Embryos and antioxidants

 

My heart almost stopped when I read the headline on Wednesday’s BBC article, “Human ‘cloning’ makes embryonic stem cells.” At first glance, I thought that the Holy Grail of embryonic stem cell research had been found: a way to generate personalized stem cells by cloning a person, then destroying (killing) the clone at the early embryonic stage in order to retrieve the stem cells that are oh, so tantalizing for the cures that they might hold: fixing everything from diabetes to heart disease to Alzheimer’s to aging itself.

However, a closer read of the story shows that we are no nearer the Grail than before. Cloning involves removing the DNA from a donated egg cell and replacing it with the DNA from the somatic cell of another person, making that egg cell into a genetic duplicate or clone of the person; the clone can then grow and develop stem cells. But what the scientists actually did here was to create a genetic hybrid: an embryo that contains both the DNA of the woman who donated the egg cell, and the  DNA of the person to be “cloned.” This means that each cell of the resulting embryo has three copies of each chromosome, rather than the two that each of our cells normally carry. Leaving aside for the moment the ethical questions surrounding deliberately creating something/someone so abnormal (there’s a whole book to be written there) and deliberately killing embryonic human beings, the insurmountable problems of using stem cells that are so genetically abnormal make them useless for any “cures.”

Meanwhile, a story in yesterday’s Chicago Tribune reports on antioxidants, “one of the hottest buzzwords in the health and wellness industry. Manufacturers have emblazoned it on everything from water and cereal to alcoholic drinks.” Theoretically, antioxidants, by cleaning up free radicals, can help slow the processes associated with damage caused by free radicals such as heart disease, cancer, stroke, and even aging.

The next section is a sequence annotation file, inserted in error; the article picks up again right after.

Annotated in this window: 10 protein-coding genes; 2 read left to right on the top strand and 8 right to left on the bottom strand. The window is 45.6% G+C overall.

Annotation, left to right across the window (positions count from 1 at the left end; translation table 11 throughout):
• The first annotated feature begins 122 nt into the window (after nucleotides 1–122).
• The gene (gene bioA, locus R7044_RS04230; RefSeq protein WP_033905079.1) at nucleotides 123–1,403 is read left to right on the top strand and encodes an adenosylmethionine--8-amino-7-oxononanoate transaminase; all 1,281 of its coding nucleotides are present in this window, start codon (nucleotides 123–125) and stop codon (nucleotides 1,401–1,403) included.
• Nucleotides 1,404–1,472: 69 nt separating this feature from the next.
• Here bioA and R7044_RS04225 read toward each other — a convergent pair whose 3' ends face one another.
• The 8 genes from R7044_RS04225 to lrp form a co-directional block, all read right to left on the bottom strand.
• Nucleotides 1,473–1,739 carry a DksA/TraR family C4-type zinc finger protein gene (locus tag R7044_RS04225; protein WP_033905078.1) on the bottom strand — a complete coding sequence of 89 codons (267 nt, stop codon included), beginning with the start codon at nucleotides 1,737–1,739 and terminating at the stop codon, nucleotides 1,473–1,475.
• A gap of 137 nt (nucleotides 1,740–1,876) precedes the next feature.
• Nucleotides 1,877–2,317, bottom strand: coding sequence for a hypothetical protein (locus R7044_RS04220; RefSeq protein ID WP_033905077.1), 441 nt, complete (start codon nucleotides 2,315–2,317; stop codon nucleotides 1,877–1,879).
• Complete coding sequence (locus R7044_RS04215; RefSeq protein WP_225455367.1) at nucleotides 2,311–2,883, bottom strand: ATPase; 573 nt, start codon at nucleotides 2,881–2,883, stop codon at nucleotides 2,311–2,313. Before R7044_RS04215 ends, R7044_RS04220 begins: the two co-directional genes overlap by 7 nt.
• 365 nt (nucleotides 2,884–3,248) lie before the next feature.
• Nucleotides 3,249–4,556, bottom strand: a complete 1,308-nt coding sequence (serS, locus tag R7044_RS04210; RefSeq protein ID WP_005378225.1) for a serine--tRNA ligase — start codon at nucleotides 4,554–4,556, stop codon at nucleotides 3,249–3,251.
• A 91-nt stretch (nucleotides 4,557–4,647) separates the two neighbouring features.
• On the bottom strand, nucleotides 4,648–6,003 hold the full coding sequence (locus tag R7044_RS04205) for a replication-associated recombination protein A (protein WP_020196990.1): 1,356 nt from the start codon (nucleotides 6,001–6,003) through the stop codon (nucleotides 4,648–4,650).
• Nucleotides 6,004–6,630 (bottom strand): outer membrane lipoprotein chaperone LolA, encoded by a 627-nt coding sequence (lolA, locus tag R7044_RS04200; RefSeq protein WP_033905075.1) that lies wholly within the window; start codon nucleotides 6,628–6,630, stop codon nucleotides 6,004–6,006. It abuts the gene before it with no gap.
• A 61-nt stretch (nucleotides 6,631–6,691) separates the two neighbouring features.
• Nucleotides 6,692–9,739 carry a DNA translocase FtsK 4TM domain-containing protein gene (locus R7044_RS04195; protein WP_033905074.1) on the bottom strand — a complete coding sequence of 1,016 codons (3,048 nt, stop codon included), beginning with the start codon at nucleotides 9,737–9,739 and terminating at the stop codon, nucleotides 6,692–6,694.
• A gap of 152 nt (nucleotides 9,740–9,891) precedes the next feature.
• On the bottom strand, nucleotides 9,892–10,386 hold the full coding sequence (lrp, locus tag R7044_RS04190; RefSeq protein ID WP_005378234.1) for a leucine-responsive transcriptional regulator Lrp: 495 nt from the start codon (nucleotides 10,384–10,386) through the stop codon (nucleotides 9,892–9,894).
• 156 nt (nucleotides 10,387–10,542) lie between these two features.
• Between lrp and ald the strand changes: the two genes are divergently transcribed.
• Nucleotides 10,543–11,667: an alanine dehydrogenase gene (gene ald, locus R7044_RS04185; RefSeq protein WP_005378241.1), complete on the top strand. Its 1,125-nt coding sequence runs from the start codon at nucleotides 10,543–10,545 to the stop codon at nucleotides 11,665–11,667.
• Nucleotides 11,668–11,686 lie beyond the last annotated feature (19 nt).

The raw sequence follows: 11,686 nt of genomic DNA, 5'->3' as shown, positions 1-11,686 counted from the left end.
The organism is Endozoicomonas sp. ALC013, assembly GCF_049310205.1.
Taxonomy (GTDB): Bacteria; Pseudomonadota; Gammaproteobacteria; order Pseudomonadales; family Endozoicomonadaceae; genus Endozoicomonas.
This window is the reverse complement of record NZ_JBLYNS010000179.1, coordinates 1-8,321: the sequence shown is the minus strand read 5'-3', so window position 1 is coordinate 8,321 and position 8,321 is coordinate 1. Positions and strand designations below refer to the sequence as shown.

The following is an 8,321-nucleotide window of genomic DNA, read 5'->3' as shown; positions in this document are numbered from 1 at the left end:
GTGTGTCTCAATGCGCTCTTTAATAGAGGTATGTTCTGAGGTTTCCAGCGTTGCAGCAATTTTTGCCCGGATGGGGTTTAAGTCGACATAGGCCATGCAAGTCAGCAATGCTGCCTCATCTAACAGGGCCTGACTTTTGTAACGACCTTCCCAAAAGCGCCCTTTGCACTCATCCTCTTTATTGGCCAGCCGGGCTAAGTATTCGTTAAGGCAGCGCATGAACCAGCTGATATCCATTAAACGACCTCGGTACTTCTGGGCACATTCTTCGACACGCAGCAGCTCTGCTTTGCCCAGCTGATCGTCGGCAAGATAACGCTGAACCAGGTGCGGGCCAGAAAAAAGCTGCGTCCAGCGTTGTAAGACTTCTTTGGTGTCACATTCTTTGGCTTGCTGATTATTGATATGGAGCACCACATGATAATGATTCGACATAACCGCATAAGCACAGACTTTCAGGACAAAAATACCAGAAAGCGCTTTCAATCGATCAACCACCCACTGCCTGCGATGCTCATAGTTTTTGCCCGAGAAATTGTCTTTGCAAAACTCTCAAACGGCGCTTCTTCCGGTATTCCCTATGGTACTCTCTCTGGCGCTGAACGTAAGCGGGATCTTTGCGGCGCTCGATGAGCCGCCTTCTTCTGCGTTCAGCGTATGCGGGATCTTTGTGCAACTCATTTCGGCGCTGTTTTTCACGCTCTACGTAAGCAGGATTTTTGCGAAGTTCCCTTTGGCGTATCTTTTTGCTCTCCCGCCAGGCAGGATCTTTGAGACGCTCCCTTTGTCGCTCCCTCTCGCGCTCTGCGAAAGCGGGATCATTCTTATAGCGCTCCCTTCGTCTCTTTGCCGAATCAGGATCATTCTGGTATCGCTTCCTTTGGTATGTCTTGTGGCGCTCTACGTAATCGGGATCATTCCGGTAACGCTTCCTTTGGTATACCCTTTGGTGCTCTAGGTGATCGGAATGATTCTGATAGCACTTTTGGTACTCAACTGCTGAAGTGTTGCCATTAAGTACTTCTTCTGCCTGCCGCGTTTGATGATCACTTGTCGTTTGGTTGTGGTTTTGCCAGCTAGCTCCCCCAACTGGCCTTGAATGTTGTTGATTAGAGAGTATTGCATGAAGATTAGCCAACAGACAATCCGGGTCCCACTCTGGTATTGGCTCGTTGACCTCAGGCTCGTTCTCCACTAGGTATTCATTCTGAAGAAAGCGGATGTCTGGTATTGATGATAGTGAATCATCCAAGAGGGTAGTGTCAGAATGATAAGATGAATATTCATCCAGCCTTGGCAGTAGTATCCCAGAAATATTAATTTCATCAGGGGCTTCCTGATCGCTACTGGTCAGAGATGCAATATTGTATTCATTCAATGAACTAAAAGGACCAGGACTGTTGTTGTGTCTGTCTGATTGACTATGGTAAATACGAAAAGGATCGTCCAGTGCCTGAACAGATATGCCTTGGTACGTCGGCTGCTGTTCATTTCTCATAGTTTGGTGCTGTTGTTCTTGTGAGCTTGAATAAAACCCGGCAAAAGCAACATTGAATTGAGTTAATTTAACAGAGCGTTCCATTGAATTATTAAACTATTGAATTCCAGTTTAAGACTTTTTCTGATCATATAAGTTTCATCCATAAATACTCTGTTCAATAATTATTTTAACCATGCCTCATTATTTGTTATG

The problem, of course, is that there is little to no evidence that antioxidants actually do anything of the sort, and there is good evidence that in some circumstances they may be harmful. Nevertheless, hundreds of products with antioxidant claims are developed yearly.

What’s the connection between the two stories? Two therapies that don’t work , but for which the public is willing to spend gazillions of dollars. Two therapies that promise, as an antidote to degenerative diseases, regeneration — restoration — to some, the hope of eternal youth, even eternal life.

From the numbers of people who buy into these forms of snake oil, it appears that the longings for regeneration and eternal life run deep in our race. As Christians who have experienced regeneration, and who have met the only true source of Eternal Life, we just might be able to offer some true hope in place of the hucksters’ hope to which so many cling.

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Bob Cranston

Thanks, Joe. I have often wondered about the antioxidant hype. There is so much totally untrue, or as yet totally unproven information accepted as common wisdom. Bob